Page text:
Monday, July 26, 2010

The Future of Acupuncture News

The likelihood of my posting an article from the Las Vegas Review Journal is rather minute, but just in case, Acupuncture News will continue the tradition of writing comments about news and supplying a portion of the article with a link to the original report.

Why this announcement? Wired online reports that Steve Gibson, CEO of Righthaven, has begun acquiring copywrite rights to several publication for the main intention of to suing bloggers for re-posting articles. Not the friendliest solution to save the ever-diminishing cash flow of the newspaper industry, but since it is cheaper to settle than to battle, the strategy may work out.

In the meantime, more research and programs are opening up around the country using auricular acupuncture to treat out veterans suffering with PTSD. Check these out:

Tuesday, July 06, 2010

Happy Mommies, Happy Babies

Given the length of time it takes most anti-depressants to work and the growing body of research that indicates their use yields little effect in mild to moderate depression, it is great to see more investigation into non-pharmaceutical management of prenatal and antenatal depression. Acupuncture has helped a number of my clients taper off their medication while trying to conceive and assist them in managing symptoms of depression during the three stages of pregnancy. Many have been able to get through the postpartum period without having to resume their medication either! With hope, there will be more comparative studies that demonstrate the efficacy of TCM and other CAM therapies in the next few years.

Acupuncture Benefit Seen in Pregnancy

Acupuncture designed to treat depression appears to improve symptoms in pregnant women, suggesting it as an alternative to antidepressant medication during pregnancy, a study found.

The study, published Monday in the journal Obstetrics & Gynecology, is the largest to date examining the effectiveness of acupuncture to treat depression in pregnant women. It was funded by a grant from the government's Agency for Healthcare Research and Quality. "Acupuncture that we have tested works for pregnant, depressed women," said Rachel Manber, a study author and professor at Stanford University. However, "no single study is enough to make policy recommendations," she said.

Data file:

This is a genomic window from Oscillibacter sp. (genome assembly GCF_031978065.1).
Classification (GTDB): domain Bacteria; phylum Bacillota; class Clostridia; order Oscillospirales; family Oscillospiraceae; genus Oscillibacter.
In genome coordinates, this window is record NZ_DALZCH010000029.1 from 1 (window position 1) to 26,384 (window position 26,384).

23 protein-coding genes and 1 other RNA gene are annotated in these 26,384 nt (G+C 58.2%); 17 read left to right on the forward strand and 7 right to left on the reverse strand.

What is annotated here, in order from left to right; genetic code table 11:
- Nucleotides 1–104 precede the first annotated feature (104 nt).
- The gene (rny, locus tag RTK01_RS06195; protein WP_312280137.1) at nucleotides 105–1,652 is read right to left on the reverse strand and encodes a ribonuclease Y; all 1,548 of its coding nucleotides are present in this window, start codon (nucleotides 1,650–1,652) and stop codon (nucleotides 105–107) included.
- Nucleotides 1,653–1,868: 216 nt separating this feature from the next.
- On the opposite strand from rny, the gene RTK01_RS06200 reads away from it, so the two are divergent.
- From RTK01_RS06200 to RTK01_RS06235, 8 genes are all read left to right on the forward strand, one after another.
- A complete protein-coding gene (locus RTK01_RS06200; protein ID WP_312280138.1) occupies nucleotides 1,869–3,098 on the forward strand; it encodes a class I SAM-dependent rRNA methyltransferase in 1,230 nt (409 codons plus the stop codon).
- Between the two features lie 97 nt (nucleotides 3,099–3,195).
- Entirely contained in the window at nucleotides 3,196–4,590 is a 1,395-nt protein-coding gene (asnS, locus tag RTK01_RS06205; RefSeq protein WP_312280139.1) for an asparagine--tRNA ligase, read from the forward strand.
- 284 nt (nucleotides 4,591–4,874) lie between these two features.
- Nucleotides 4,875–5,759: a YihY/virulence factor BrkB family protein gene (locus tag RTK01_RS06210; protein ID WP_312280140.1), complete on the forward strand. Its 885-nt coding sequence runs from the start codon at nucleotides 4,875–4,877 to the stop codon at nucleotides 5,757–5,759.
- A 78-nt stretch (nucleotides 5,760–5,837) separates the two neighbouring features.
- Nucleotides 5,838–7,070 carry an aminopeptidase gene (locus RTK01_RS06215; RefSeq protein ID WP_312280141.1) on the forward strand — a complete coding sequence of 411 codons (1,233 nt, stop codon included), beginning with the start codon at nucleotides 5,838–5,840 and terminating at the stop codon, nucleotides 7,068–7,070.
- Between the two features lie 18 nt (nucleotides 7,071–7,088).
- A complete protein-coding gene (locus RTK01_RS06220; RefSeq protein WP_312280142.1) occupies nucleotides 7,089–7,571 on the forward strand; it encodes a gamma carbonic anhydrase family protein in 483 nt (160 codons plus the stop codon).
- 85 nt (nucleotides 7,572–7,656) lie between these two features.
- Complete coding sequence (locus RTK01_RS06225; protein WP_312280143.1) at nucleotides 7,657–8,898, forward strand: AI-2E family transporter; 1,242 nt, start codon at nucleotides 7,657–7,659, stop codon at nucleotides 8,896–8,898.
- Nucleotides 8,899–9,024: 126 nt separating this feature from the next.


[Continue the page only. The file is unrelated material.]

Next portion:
Depression in pregnancy is a risk factor for postpartum depression. Postpartum depression is associated in some studies with poorer cognitive and emotional development in children. Some have linked depression in pregnancy and low birth weight.

As many as 14% of pregnant women are thought to develop a significant depression at some point during their pregnancy, according to the study authors, comparable to numbers who suffer from postpartum depression. Antidepressants are generally considered safe for use in pregnancy, but research has been limited and concerns continue to grow, according to the National Institute of Mental Health. One study showed that the risk of persistent pulmonary hypertension, a potentially serious lung condition, is significantly greater in newborns whose mother took antidepressants later in pregnancy. The Food and Drug Administration recommends that patients and physicians "carefully consider and discuss together" the benefits and risks taking antidepressants during pregnancy."Antidepressants are not an attractive option for many women," said Dr. Manber. "Many women are concerned about using antidepressant medication during pregnancy."

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Friday, July 02, 2010

Happy 4th of July!

For those planning to celebrate this Independence Day with traditional grill outs, booze, and intense audi-visual stimuli, we will be here to help! Check out the new research showing how acupuncture helps increase exercise tolerance in heart disease.

Acupuncture ups exercise tolerance in heart patients

A new study indicates that acupuncture can improve exercise tolerance in patients suffering from chronic heart failure.

Dr. Johannes Backs, physician and study director at the Department of Internal Medicine III (Cardiology, Angiology, and Pneumology - Medical Director: Professor Dr. Hugo Katus) of Heidelberg University Hospital conducted the clinical pilot study.

Patients with this disease suffer from shortness of breath and fatigue brought on by physical exercise.

The needles do not increase the heart’s pump function, but they seem to have an influence on skeletal muscle strength and thus can increase the walk distance that heart patients can cover.

In a study where patients were given ten sessions of acupuncture on points that boost general strength according to Traditional Chinese Medicine, the results showed that these patients could walk longer distances, recovered more quickly and tended to feel subjectively less exhausted.

The scientists now plan to study whether relatively low-cost acupuncture can improve the prognosis for cardiac patients over the long term.

The findings have been published in the medical journal
Heart .